Since starting this blog I’ve wondered what I will do to make sure that it remains a pretty regularly scheduled thing and at the same time, hopefully, remain interesting without becoming a boring log of what I did during the day. So I’ve decided that every Wednesday night I will post what entertained me during the previous week (movies, TV, theater, books (rarely) etc), Thur to Wed, with a bit of commentary and on Sundays I will post something about a topic that I find interesting, such as the Andrew Wyeth bit I posted previously. And I might post anything exciting that happens in between.
Eden Lake: On the strong recommendation of a friend (who shall remain nameless because if people knew he liked this movie they might think differently of him) Kim and I went to Best Buy and purchased this “survivalist thriller” outright without seeing it first. It’s worth the money. This movie is so brutal that it is difficult to say I like it for fear that I might think that I am endorsing the actions in it. It’s tough and it brings me back to a time when I was young and seeing copies of copies (on VHS) of movies like I Spit on Your Grave and Last House on the Left and Cannibal Holocaust and thinking that they were so cult and underground and brutal and unforgiving. That is what I wanted Hunting Season to be like. Eden Lake brutalizes Hunting Season. Be very, very careful who you recommend this movie to. If they don’t know you, they might think something is wrong with you. It is certainly NOT your average “let’s get scared and have fun!” type of fluffy “horror” movie. (See: My Bloody Valentine 3-D below)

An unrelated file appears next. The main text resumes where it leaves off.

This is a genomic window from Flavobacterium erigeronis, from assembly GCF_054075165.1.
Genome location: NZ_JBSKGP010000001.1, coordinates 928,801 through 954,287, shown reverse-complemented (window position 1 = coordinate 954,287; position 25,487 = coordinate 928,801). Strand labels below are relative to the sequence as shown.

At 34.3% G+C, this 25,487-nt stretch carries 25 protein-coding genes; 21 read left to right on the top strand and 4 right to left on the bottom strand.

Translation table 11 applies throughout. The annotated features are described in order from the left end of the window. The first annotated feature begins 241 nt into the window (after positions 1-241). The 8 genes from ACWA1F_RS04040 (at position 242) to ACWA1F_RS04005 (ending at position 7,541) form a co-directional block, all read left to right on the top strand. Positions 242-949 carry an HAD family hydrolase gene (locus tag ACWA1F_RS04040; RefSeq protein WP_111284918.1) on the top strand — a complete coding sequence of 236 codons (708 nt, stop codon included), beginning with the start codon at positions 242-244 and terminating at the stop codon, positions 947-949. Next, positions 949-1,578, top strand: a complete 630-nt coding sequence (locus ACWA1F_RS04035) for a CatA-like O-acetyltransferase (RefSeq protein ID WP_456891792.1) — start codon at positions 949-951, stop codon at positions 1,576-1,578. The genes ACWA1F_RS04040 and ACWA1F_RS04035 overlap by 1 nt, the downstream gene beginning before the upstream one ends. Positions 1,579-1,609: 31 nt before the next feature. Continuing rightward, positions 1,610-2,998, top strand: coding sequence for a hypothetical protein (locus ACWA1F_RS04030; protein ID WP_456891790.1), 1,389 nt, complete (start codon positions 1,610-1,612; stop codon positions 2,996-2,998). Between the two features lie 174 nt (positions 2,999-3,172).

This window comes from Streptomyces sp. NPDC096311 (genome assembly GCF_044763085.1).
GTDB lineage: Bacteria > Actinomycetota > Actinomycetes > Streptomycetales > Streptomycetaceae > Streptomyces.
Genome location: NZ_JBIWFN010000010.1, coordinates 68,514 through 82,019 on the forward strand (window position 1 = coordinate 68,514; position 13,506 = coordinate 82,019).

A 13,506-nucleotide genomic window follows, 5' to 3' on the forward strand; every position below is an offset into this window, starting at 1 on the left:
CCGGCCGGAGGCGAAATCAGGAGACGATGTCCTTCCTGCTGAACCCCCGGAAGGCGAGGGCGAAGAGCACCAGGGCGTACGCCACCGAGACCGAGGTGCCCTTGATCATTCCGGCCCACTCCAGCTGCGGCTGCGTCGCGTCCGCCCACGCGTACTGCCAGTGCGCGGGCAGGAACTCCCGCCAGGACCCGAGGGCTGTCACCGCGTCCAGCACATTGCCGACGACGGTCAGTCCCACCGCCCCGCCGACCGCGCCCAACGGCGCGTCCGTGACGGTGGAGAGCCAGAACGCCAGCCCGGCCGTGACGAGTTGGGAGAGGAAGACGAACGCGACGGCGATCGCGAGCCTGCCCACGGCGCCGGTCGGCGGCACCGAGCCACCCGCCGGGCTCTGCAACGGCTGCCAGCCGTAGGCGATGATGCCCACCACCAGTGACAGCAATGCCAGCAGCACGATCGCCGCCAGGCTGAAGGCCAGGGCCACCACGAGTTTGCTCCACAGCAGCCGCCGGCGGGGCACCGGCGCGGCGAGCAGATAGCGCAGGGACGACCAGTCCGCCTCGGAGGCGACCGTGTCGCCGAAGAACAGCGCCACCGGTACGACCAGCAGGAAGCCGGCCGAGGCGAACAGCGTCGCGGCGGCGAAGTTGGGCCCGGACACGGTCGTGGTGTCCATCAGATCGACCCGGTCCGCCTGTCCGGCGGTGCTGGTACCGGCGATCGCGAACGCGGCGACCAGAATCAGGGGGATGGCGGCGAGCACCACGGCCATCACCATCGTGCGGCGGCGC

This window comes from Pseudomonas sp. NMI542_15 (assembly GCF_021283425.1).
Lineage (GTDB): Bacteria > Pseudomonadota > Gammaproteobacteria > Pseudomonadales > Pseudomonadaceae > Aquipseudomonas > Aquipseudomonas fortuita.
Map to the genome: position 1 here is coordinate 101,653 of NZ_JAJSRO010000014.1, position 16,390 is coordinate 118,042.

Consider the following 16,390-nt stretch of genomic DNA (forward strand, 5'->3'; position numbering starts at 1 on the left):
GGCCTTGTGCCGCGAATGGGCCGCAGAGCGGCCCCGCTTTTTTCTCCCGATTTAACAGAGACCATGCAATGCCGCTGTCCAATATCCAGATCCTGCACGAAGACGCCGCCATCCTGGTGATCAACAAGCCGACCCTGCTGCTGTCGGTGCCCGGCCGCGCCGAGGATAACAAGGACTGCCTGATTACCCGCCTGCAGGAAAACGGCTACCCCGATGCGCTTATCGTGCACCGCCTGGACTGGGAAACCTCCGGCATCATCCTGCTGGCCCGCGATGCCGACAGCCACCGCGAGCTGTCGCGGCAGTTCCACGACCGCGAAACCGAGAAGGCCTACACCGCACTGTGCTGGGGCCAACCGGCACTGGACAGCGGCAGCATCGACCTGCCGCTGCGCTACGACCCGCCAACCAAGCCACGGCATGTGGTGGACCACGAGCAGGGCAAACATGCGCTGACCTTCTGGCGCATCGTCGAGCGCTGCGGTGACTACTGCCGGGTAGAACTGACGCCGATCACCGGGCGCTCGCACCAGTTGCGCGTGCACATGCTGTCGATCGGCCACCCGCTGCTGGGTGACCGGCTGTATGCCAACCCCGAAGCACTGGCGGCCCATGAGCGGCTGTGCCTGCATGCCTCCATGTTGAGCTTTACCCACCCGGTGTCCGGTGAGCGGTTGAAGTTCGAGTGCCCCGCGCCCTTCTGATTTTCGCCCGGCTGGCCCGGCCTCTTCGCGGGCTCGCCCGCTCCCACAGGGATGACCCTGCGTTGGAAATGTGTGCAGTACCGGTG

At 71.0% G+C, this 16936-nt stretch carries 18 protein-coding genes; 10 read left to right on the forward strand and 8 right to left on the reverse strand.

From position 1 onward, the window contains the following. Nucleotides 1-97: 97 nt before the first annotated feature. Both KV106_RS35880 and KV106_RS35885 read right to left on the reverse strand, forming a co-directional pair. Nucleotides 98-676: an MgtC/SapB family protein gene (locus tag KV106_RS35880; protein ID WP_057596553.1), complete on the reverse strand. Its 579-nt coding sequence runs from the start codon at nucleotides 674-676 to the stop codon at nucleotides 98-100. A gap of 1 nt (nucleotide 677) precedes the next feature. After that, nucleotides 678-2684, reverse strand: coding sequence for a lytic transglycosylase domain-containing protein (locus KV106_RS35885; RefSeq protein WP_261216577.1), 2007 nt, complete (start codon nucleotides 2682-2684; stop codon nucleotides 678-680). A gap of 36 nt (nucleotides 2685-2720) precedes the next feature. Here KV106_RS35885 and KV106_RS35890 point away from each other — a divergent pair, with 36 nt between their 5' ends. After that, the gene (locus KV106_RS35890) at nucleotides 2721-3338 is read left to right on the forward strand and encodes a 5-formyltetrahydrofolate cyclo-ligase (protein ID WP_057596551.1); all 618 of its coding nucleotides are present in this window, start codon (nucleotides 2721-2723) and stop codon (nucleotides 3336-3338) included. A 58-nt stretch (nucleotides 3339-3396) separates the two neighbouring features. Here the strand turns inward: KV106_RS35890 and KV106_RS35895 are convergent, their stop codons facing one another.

Funny Games (US version): Last year we got Michael Haneke’s original decade old German language version through Netflix. Like Eden Lake it’s a pretty relentless, nihilistic, pessimistic, though less gory, pic that leaves you feeling dirty (and not in a good way). Based on a strong recommendation (Yup you guessed it, from the same unnamed friend that recommended Eden Lake. Now do you understand why he shall remain nameless?) we decided to get the Funny Games U.S. version that came out last year. The original was so good that we put off seeing the new one for fear that it might be tainted. Especially since the U.S. version is directed by the same director of the original. So we gave in, got the U.S. version from Netflix and watched it. It’s essentially a shot for shot (one shot in particular seemed different, probably because American audiences in 2008 are too A.D.D. to sit through the same shot for the same length of time as the original) identical, English language version of the original. And it stars Naomi Watts (great job, though not quite as good as the woman in the original), Tim Roth (a fine performance), Michael Pitt (EXCELLENT PERFORMANCE, better than the original I would say) and some other guy who did a really good job too (interesting that I can’t picture the guy that originally played the role). I’d say the remake is a fine substitute for the original. It would be interesting to see them side by side to see how the pacing is different 10 years later.
Ghost Town: A funny enough movie starring Ricky Gervais as a misanthropic (I related to him) dentist that can see ghosts, after dying for a brief time. Greg Kinnear co-stars and Tea Leoni rounds out the cast. Nothing wrong with this movie, Ricky Gervais is usually pretty dependable for a laugh.